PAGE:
- v. To have in custody; to have in some place for preservation; to take charge of.
- v. To preserve from danger, harm, or loss; to guard.
- v. To preserve from discovery or publicity; not to communicate, reveal, or betray, as a secret.
- v. To attend upon; to have the care of; to tend.
- v. To record transactions, accounts, or events in; ; also, to enter (as accounts, records, etc. ) in a book.
- v. To maintain, as an establishment, institution, or the like; to conduct; to manage.
- v. To supply with necessaries of life; to entertain.
- v. To have in one's service; to have and maintain, as an assistant, a servant, a mistress, a horse, etc.
- v. To have habitually in stock for sale.
- v. To continue in, as a course or mode of action; not to intermit or fall from; to hold to; to maintain
- v. To observe; to adhere to; to fulfill; not to swerve from or violate; to practice or perform, as duty; not to neglect; to be faithful to.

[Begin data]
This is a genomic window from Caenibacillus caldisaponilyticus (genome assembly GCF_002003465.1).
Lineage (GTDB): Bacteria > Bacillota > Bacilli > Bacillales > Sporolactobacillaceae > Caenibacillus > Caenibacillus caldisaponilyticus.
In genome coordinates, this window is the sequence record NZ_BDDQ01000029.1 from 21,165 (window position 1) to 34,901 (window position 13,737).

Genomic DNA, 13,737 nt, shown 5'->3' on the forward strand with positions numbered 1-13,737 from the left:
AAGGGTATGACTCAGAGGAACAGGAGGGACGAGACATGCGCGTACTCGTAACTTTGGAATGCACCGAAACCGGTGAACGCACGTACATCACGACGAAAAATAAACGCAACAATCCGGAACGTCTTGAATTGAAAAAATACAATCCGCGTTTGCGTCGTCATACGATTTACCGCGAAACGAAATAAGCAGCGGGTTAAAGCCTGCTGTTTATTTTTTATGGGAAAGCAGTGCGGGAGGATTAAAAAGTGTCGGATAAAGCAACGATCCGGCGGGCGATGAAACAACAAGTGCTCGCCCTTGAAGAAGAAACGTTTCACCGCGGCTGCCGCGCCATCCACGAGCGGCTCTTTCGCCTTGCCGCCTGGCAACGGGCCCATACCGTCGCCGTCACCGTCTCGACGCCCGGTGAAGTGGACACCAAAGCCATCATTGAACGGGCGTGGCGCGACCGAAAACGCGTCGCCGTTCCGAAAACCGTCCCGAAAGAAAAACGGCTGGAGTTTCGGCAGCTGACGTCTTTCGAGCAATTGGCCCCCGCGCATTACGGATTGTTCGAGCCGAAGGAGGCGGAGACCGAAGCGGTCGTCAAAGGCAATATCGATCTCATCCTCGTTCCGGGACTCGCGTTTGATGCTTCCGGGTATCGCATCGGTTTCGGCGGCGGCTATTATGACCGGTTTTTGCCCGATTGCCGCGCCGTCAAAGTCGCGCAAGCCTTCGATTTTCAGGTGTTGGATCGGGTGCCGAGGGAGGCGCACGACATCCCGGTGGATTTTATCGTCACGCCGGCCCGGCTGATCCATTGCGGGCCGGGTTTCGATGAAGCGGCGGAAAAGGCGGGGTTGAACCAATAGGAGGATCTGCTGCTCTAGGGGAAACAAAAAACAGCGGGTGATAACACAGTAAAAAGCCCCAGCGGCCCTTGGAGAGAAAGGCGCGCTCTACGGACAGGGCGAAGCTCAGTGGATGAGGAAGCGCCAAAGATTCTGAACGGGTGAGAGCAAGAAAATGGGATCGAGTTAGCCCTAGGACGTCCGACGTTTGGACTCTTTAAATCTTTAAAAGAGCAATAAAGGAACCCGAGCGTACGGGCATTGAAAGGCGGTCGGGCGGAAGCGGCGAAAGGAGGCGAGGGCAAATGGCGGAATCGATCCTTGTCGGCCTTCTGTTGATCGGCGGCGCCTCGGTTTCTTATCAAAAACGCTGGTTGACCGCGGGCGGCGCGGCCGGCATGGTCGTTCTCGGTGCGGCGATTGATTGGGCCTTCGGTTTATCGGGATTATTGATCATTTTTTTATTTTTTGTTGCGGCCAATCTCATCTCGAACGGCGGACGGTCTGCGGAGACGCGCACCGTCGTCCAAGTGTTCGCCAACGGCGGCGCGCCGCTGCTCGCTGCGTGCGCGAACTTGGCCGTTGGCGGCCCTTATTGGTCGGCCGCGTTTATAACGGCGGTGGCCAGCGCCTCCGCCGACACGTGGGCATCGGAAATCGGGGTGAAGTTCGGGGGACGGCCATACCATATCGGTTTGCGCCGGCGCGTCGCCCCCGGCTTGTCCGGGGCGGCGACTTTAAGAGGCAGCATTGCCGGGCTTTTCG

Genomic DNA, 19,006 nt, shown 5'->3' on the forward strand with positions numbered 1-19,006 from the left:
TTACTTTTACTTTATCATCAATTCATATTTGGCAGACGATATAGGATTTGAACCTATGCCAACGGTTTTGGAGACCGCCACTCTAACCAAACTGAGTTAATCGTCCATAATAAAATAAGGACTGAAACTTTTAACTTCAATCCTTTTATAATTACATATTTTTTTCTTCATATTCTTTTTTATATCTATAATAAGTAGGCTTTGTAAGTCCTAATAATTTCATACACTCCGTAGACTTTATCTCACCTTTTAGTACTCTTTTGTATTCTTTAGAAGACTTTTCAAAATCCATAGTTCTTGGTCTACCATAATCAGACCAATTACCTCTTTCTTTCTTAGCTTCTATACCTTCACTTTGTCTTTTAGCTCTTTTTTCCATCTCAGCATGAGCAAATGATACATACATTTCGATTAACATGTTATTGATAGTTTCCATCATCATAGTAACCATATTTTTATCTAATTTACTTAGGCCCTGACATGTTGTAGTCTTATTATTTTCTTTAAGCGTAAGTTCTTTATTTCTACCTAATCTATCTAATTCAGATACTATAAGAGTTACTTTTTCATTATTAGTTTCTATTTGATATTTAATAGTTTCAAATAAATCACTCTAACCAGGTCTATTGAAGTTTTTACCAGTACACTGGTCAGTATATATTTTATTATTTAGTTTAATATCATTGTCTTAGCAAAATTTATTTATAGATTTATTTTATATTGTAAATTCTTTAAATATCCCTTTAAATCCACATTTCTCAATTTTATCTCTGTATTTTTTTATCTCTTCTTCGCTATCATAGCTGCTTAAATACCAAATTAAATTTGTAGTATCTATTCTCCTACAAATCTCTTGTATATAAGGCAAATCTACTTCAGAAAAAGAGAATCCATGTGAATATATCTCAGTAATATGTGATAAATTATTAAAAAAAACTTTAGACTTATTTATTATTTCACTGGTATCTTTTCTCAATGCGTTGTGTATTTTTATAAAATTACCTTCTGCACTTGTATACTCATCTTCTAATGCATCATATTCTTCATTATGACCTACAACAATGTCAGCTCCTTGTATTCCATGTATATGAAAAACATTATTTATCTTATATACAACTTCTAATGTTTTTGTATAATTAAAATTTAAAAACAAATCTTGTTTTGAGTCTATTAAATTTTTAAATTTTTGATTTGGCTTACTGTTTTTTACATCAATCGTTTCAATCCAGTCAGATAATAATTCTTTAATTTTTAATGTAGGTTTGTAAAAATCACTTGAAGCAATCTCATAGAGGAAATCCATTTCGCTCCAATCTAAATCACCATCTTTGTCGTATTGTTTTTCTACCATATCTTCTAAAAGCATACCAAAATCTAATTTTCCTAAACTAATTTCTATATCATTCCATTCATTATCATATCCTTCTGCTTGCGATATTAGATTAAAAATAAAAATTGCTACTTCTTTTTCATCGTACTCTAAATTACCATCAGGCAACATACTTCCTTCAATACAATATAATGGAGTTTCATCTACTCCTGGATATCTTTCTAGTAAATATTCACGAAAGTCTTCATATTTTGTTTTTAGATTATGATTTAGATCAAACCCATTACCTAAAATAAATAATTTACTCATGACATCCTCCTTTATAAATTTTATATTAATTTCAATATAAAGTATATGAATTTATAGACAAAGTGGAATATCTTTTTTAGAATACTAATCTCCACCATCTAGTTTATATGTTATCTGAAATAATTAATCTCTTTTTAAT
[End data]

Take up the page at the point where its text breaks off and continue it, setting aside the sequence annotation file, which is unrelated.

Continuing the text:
- v. To confine one's self to; not to quit; to remain in; ; hence, to haunt; to frequent.
- v. To observe duly, as a festival, etc.; to celebrate; to solemnize.
- v. To remain in any position or state; to continue; to abide; to stay
- v. To last; to endure; to remain unimpaired.
- v. Now disused except locally or colloquially. To reside for a time; to lodge; to dwell.
- v. obsolete To take care; to be solicitous; to watch.
- v. colloq. To be in session.
- n. The act or office of keeping; custody; guard; care; heed; charge.
- n. The state of being kept; hence, the resulting condition; case.
- n. The means or provisions by which one is kept; maintenance; support.
- n. That which keeps or protects; a stronghold; a fortress; a castle; specifically, the strongest and securest part of a castle, often used as a place of residence by the lord of the castle, especially during a siege; the dungeon. See